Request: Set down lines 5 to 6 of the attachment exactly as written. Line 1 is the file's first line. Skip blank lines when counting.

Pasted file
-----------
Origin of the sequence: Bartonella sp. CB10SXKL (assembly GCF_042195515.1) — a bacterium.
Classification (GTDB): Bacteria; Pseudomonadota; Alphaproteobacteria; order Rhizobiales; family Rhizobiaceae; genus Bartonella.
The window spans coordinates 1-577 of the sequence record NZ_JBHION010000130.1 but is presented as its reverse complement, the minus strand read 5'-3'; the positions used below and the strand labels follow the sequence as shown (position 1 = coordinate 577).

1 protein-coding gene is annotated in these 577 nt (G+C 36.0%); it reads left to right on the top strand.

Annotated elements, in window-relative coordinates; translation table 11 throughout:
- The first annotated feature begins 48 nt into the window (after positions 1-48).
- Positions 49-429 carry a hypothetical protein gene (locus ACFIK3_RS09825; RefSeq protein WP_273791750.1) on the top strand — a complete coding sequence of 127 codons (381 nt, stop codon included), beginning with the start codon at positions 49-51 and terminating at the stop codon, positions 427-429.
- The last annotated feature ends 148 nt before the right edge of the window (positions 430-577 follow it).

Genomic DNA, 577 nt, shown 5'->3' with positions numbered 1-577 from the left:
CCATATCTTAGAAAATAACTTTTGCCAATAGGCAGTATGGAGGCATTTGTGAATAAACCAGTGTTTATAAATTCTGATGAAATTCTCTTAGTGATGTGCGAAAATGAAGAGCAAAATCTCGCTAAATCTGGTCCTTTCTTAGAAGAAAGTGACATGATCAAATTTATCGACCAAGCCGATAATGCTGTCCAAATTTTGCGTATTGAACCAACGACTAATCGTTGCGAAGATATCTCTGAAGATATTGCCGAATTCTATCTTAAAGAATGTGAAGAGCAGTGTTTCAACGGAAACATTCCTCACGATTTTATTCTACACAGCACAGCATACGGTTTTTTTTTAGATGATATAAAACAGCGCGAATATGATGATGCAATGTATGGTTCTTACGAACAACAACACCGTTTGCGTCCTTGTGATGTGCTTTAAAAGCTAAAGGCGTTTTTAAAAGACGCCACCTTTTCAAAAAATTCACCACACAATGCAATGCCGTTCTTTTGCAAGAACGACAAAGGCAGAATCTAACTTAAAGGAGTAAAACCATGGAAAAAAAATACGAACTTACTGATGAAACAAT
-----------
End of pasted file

Annotated elements, in window-relative coordinates; translation table 11 throughout:
- The first annotated feature begins 48 nt into the window (after positions 1-48).